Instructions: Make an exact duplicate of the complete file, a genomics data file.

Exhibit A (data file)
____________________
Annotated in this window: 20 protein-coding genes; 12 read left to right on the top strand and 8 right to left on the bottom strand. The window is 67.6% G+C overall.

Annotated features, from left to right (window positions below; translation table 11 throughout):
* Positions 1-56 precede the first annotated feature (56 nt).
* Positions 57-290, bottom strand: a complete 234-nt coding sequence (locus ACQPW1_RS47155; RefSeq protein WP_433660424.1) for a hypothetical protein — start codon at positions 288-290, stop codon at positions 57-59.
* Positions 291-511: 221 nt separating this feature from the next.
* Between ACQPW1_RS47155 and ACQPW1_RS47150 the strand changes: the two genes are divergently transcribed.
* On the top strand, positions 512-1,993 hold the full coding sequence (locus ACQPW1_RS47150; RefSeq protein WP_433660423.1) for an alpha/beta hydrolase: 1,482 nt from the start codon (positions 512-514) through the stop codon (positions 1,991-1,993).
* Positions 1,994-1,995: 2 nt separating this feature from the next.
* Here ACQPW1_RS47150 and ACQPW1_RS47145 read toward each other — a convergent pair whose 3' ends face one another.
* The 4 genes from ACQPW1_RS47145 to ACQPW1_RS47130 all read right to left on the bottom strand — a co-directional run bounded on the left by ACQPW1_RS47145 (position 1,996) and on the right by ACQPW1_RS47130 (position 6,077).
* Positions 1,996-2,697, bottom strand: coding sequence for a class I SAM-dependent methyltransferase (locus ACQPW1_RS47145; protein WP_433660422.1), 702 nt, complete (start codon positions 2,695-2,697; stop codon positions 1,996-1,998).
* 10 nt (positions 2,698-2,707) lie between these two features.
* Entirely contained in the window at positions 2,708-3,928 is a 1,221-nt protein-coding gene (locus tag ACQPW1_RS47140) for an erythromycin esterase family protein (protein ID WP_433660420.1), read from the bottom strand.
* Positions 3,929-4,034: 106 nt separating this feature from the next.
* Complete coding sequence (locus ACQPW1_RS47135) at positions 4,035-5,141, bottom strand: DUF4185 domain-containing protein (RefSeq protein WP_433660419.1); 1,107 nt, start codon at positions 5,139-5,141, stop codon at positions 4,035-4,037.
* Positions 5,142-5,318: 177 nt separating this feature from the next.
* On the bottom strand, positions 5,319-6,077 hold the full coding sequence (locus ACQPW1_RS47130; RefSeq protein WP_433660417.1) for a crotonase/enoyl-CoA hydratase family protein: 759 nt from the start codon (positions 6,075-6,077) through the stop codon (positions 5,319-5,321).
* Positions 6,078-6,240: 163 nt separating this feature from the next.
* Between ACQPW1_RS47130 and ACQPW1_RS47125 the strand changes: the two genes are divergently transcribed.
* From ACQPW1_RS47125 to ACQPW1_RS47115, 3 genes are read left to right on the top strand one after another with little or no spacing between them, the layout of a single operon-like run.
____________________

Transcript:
Annotated in this window: 20 protein-coding genes; 12 read left to right on the top strand and 8 right to left on the bottom strand. The window is 67.6% G+C overall.

Annotated features, from left to right (window positions below; translation table 11 throughout):
* Positions 1-56 precede the first annotated feature (56 nt).
* Positions 57-290, bottom strand: a complete 234-nt coding sequence (locus ACQPW1_RS47155; RefSeq protein WP_433660424.1) for a hypothetical protein — start codon at positions 288-290, stop codon at positions 57-59.
* Positions 291-511: 221 nt separating this feature from the next.
* Between ACQPW1_RS47155 and ACQPW1_RS47150 the strand changes: the two genes are divergently transcribed.
* On the top strand, positions 512-1,993 hold the full coding sequence (locus ACQPW1_RS47150; RefSeq protein WP_433660423.1) for an alpha/beta hydrolase: 1,482 nt from the start codon (positions 512-514) through the stop codon (positions 1,991-1,993).
* Positions 1,994-1,995: 2 nt separating this feature from the next.
* Here ACQPW1_RS47150 and ACQPW1_RS47145 read toward each other — a convergent pair whose 3' ends face one another.
* The 4 genes from ACQPW1_RS47145 to ACQPW1_RS47130 all read right to left on the bottom strand — a co-directional run bounded on the left by ACQPW1_RS47145 (position 1,996) and on the right by ACQPW1_RS47130 (position 6,077).
* Positions 1,996-2,697, bottom strand: coding sequence for a class I SAM-dependent methyltransferase (locus ACQPW1_RS47145; protein WP_433660422.1), 702 nt, complete (start codon positions 2,695-2,697; stop codon positions 1,996-1,998).
* 10 nt (positions 2,698-2,707) lie between these two features.
* Entirely contained in the window at positions 2,708-3,928 is a 1,221-nt protein-coding gene (locus tag ACQPW1_RS47140) for an erythromycin esterase family protein (protein ID WP_433660420.1), read from the bottom strand.
* Positions 3,929-4,034: 106 nt separating this feature from the next.
* Complete coding sequence (locus ACQPW1_RS47135) at positions 4,035-5,141, bottom strand: DUF4185 domain-containing protein (RefSeq protein WP_433660419.1); 1,107 nt, start codon at positions 5,139-5,141, stop codon at positions 4,035-4,037.
* Positions 5,142-5,318: 177 nt separating this feature from the next.
* On the bottom strand, positions 5,319-6,077 hold the full coding sequence (locus ACQPW1_RS47130; RefSeq protein WP_433660417.1) for a crotonase/enoyl-CoA hydratase family protein: 759 nt from the start codon (positions 6,075-6,077) through the stop codon (positions 5,319-5,321).
* Positions 6,078-6,240: 163 nt separating this feature from the next.
* Between ACQPW1_RS47130 and ACQPW1_RS47125 the strand changes: the two genes are divergently transcribed.
* From ACQPW1_RS47125 to ACQPW1_RS47115, 3 genes are read left to right on the top strand one after another with little or no spacing between them, the layout of a single operon-like run.